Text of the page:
Content and Distribution of Short-Chain Fatty Acids in the Hindgut of Rats Fed Various Sources of Indigestible Carbohydrates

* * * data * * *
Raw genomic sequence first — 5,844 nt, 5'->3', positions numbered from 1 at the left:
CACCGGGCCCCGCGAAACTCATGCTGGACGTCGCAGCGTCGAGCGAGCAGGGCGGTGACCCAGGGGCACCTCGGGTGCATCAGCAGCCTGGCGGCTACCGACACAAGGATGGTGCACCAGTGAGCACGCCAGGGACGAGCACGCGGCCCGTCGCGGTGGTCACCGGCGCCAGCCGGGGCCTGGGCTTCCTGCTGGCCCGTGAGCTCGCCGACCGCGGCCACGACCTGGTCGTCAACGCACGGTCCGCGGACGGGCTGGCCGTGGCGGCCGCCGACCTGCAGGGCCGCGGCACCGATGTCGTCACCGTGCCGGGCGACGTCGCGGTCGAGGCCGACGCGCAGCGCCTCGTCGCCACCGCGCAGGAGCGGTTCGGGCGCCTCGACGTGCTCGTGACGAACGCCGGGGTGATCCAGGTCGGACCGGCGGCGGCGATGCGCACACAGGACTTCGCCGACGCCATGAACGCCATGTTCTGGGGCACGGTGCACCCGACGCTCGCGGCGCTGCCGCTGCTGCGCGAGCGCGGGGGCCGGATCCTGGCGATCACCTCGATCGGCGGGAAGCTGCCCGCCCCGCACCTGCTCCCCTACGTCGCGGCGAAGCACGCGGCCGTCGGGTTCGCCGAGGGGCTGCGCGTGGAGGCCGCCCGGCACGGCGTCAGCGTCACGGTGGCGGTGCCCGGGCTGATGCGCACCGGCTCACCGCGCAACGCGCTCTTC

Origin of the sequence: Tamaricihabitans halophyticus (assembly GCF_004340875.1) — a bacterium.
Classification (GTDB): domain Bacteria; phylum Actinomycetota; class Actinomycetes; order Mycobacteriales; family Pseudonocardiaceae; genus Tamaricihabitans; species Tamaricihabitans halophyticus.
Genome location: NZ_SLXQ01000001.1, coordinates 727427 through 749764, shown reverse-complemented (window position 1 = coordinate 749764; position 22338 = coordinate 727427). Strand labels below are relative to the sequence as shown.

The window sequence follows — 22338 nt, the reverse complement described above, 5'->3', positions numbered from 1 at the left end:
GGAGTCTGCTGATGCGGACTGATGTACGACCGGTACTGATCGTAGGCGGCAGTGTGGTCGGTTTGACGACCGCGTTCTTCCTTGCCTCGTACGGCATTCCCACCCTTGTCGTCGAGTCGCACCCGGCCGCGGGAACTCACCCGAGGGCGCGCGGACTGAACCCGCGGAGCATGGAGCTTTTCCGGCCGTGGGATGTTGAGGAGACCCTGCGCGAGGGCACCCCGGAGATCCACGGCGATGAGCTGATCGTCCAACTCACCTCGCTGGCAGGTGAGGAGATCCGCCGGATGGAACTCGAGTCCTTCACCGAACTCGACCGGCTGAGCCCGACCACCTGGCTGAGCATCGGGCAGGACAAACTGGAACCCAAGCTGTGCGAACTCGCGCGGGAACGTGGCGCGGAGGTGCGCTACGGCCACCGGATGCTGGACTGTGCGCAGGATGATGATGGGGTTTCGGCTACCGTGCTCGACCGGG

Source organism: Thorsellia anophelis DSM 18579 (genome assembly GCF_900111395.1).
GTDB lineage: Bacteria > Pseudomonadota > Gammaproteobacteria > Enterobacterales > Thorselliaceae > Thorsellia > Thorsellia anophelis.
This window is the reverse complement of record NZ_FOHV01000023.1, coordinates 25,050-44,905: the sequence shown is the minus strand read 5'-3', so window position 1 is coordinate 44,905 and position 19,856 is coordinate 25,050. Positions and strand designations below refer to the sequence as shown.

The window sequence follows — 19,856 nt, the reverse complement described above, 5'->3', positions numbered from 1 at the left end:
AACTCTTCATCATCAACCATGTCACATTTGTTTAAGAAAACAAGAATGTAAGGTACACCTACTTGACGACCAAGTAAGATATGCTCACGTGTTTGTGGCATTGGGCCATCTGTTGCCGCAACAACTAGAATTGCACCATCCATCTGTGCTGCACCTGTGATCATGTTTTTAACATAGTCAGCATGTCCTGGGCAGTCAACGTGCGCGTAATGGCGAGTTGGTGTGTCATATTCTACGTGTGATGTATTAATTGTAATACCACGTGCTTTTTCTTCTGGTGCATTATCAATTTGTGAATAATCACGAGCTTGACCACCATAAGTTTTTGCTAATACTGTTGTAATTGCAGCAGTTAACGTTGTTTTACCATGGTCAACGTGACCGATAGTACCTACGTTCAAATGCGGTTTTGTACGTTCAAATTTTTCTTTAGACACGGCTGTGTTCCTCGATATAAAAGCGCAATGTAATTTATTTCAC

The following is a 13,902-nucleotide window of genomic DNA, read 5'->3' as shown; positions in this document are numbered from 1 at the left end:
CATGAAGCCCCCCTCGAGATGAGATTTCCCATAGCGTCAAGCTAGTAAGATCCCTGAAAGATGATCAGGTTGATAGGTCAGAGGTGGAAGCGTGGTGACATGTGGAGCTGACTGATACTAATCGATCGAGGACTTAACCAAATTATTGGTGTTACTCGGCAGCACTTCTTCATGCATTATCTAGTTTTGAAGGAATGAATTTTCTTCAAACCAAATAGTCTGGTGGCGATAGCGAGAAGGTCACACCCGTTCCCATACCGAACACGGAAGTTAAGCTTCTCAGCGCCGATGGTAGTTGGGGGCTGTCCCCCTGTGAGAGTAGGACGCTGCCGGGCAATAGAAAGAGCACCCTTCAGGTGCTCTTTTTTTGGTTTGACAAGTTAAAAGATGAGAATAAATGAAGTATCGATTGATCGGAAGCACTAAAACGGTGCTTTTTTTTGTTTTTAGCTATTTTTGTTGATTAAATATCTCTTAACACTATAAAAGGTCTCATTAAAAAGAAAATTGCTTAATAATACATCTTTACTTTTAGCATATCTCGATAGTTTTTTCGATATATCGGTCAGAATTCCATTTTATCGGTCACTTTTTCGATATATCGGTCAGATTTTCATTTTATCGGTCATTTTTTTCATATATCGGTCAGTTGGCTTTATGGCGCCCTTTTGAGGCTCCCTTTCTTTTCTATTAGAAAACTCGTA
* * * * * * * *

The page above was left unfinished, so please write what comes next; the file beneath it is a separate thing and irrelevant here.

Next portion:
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Sammanfattning: There is increasing evidence that short-chain fatty acids (SCFA) formed by colonic fermentation of indigestible carbohydrates have beneficial physiological effects. Butyric acid is the main energy substrate for the colonic mucosa and has been implicated as important in the prevention and treatment of diseases of the colonic mucosa, such as distal ulcerative colitis and cancer. Propionic acid, on the other hand, has been reported to inhibit hepatic synthesis of cholesterol from acetic acid. In the present work, the fermentability and the SCFA formed from various indigestible carbohydrates were investigated using balance experiments in rats. Emphasis was put on the complexity of the food matrix, including the effect of combined versus single substrates. Composite common foods as well as mixtures versus single sources of indigestible carbohydrates were evaluated. Flour from variously heat-treated red kidney beans (Phaseolus vulgaris) was found to be a comparatively good source for caecal production of butyric acid (~18% of total SCFA). No effect of the treatments performed, i.e. milling and freeze-drying beans before or after boiling, and autoclaving and freeze-drying beans with and without retention of the cooking water, was found on the formation of SCFA in the caecum. However, the bean flour containing the highest amount of resistant starch (RS) led to an increase in butyric acid concentration in the distal colon, which not could be seen with diets containing the higher amounts of oligosaccharides and non-starch polysaccharides. When composite foods containing indigestible carbohydrates (instant potato powder, apples and oat flakes) were compared with commercial dietary fibre fractions from similar sources (potato fibre, apple pectin and a beta-glucan-enriched oat fibre) it was found that the fermentability of the fibre fraction was generally higher than for the indigestible carbohydrates in the corresponding food. All substrates, except apple pectin, generated intermediate to high proportions of butyric acid in the caecum (15-22 versus 8%). Rats fed the composite foods generally exhibited a higher proportion of butyric acid in the distal colon than rats fed the corresponding fibre fraction. Potato powder, i.e. the product with the highest content of RS, gave a high proportion of butyric acid in the distal colon (19%). Potato powder and potato fibre both resulted in high concentrations of butyric acid in the distal colon. The combining of different indigestible carbohydrates affected both the pattern of SCFA and the site for release. A mixture of guar gum and pectin gave a higher proportion and a higher caecal pool of butyric acid than the single substrates. Furthermore, mixing high-amylose maize starch with wheat bran gave higher faecal excretion of SCFA (184 micromol per day) than the single substrates (77 and 116 micromol for high-amylose maize starch and wheat bran, respectively), suggesting that the incorporation of wheat bran delayed the fermentation of high-amylose maize starch to the distal part of the gastrointestinal tract. The pattern of SCFA formed from RS sources i.e. raw potato starch and high-amylose maize starch was found to be dependent on the adaptation time, which may explain some of the inconsistent results found in the literature. The proportion of butyric acid formed from these RS sources increased with increasing length of adaptation time (2-6 w). However, the increase in the proportion of butyric acid with raw potato starch was faster than with high-amylose maize starch.

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